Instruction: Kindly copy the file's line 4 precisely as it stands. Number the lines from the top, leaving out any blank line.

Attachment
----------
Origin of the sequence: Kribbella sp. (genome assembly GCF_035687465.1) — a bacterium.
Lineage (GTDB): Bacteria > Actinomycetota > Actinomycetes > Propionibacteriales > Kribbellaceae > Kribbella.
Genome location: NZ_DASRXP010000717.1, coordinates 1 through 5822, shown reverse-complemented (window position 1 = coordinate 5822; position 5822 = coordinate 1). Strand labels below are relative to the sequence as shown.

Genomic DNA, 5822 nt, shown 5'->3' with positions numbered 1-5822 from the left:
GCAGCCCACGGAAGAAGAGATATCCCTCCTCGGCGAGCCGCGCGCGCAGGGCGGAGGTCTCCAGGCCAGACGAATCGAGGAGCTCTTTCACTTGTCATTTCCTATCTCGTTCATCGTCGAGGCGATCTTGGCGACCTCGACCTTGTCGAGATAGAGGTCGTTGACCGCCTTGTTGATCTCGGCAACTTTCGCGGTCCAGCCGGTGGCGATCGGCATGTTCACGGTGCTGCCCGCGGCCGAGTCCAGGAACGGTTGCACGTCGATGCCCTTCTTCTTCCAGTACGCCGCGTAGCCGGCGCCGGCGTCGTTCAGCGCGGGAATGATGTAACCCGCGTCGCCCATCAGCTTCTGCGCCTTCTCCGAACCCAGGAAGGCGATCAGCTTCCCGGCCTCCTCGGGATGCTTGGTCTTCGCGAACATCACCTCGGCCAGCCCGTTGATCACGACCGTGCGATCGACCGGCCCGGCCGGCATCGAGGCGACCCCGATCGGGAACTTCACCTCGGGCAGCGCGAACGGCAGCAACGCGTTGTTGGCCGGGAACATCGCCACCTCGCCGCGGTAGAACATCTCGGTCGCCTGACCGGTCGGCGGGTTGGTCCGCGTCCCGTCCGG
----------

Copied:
Genomic DNA, 5822 nt, shown 5'->3' with positions numbered 1-5822 from the left: